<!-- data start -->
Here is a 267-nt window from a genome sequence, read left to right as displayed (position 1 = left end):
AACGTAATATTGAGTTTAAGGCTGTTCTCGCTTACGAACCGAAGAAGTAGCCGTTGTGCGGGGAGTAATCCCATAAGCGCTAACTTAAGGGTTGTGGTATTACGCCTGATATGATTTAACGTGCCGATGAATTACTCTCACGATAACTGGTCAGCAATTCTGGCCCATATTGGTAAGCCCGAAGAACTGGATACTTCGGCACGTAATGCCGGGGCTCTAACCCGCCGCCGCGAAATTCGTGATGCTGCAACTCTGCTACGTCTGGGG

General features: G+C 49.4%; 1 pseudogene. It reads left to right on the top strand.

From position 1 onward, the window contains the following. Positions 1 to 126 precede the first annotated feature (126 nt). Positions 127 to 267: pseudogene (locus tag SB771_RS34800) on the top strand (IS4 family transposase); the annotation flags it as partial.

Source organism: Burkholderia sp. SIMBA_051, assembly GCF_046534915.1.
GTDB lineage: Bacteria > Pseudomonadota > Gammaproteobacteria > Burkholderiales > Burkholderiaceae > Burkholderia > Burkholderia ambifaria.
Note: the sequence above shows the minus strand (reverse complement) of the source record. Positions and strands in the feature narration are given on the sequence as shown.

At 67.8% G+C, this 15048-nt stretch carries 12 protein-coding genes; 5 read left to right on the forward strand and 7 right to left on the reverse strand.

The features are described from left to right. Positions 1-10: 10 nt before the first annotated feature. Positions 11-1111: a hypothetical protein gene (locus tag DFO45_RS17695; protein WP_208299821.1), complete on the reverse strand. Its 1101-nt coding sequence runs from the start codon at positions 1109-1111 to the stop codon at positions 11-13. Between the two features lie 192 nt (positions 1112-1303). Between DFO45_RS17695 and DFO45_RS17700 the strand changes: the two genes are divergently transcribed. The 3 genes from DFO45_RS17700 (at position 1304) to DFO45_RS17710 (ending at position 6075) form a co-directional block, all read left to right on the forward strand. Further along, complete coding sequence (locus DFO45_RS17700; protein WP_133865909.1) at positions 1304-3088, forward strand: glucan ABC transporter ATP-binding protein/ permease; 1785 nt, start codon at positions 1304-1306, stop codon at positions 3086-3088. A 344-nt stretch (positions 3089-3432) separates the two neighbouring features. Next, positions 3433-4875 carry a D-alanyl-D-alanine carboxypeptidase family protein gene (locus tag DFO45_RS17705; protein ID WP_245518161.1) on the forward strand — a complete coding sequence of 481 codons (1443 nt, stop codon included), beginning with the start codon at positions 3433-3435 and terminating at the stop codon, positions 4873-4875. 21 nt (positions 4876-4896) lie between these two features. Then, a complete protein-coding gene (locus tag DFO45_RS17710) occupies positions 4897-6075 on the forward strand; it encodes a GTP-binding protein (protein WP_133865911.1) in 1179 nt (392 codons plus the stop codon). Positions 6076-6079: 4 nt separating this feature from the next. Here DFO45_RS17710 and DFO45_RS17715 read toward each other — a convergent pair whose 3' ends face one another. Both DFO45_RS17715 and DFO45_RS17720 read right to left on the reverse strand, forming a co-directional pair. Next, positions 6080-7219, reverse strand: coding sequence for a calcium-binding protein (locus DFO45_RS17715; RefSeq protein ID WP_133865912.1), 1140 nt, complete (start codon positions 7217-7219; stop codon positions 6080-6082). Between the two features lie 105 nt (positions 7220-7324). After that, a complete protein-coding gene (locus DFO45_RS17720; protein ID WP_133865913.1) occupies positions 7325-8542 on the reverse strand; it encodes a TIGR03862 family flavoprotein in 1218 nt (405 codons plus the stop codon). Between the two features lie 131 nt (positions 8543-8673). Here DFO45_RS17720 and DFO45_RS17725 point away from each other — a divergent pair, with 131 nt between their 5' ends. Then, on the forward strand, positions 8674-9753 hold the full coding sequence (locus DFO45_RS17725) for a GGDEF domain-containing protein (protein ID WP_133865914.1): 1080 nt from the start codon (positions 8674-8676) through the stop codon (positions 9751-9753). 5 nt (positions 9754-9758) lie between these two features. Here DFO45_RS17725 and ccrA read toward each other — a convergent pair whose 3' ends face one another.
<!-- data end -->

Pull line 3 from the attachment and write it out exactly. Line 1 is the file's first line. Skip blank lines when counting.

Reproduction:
General features: G+C 49.4%; 1 pseudogene. It reads left to right on the top strand.